LaTierra Greene was raised by a single, working mother just north of Denver in Commerce City. As a young child, she remembers spending her days at school, with her teachers, and how they provided a safe space for her to be herself. Those educators helped shape the person she is today and her compassion for children. “I can empathize with those who are struggling, because I know what it’s like to get food and medical assistance from my own childhood,” Greene said.
On May 13, Greene will graduate from CU Denver’s School of Education & Human Development (SEHD) with a bachelor’s degree in Elementary Education, an endorsement in Culturally, Linguistically, and Diverse Education, and a psychology minor. Her background as a mother to a 7-year-old son and a former social worker, paired with the knowledge and hands-on experiences she received at CU Denver, have prepared her for a promising future in education. “I don’t regret the rigorous semesters [at CU Denver],” Greene said. “We need more educators, and as educators, we need to be supported.”
Like many students at CU Denver, Greene’s education path is unconventional. After high school, she enrolled in the University of Northern Colorado to focus on psychology for children and young adolescents but ultimately decided to pursue a career opportunity in human services for Jefferson County. For more than five years, she assisted low-income adults and families with basic needs, mental health support, and career development. “I started off helping [my clients] get food and health assistance, and then transitioned to a career specialist, helping adults get and keep a job,” Greene said. “I couldn’t help but think about the kids who were being impacted in those families.”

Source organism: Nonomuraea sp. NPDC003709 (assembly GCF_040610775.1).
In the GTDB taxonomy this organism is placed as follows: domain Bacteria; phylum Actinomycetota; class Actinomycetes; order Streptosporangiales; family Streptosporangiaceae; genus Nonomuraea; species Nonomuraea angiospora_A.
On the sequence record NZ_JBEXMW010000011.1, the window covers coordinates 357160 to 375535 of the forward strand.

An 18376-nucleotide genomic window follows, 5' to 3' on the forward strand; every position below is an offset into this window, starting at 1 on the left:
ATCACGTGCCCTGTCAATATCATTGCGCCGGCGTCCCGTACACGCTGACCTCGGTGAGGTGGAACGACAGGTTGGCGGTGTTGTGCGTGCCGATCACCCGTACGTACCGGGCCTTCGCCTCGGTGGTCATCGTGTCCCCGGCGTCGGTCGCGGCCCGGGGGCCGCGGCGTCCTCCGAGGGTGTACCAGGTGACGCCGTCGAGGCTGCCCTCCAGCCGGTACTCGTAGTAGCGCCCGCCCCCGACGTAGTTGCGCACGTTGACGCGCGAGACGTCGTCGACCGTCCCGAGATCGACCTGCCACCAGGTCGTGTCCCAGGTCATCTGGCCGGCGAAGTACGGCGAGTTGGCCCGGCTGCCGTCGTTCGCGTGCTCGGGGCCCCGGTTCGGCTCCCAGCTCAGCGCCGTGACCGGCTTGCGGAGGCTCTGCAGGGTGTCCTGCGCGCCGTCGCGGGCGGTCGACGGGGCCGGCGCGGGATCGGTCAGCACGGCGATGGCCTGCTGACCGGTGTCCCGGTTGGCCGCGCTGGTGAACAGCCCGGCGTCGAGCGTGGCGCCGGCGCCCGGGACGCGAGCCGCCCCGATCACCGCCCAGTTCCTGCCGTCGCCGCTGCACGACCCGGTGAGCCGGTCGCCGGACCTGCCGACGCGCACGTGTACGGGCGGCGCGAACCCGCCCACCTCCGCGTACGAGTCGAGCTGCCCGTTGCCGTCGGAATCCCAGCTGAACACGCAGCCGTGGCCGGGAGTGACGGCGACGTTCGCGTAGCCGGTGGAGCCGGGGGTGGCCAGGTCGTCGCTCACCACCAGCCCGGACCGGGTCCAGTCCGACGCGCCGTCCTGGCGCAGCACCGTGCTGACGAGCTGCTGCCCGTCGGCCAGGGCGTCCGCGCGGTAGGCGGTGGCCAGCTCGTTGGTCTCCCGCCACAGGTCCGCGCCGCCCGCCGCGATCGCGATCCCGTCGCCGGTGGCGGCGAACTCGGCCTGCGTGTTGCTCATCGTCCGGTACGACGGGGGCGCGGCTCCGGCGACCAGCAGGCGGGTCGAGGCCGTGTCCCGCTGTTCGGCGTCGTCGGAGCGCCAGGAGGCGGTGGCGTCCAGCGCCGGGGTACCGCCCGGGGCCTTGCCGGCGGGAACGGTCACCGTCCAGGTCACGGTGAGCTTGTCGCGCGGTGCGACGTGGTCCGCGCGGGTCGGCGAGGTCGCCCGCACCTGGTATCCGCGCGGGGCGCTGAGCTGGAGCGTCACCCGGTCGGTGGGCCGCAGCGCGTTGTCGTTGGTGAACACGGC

During that time, Greene had her son, which motivated her to focus on her personal growth and her passion for helping children. She enrolled at Arapahoe Community College to continue her education, and two years later, she transferred to CU Denver. “I knew people that went to CU Denver, and they raved about it,” Greene said. “CU Denver made it the easiest transition, accepted the most credits, and had a huge focus on diversity.”
The SEHD faculty made a difference, too. Assistant Professor Adriana Alvarez, PhD, cheered Greene on since her first semester at CU Denver and will receive Greene’s stole of gratitude at commencement. Senior Instructor John McDermott helped Greene holistically think about a child’s well-being and expanded her perception of what it means to be an educator. Senior Instructor Maria Uribe, PhD, instructed Greene in multiple courses and helped her understand the importance of meeting students where they’re at. And Senior Instructor Christopher Carson always listened and supported her when she wasn’t sure what steps to take after commencement. “[Chris] was one of the first people to call me a scholar,” Greene said. “As an adult, hearing that from another adult meant so much.”
As part of SEHD’s curriculum and graduation requirements, Greene has spent the past year at Village East Elementary School in the Cherry Creek School District working as a kindergarten and second-grade student teacher. She was drawn to the school because of its diversity. “I love the different cultures, religions, and experiences [represented in the school], and I see so many students and teachers that look like me,” Greene said. “Even the students who are struggling the most are excited to learn. Seeing them show up definitely helps me show up every day.”
That real-world experience has shown Greene the rewards and challenges of today’s education system, and it has helped her plan her future. Following commencement, she will stay at CU Denver to pursue her master’s degree in learning design and technology. “I would love to help with [academic] interventions,” Greene said. “I want to help the kids who have struggled the most advance and thrive in school.”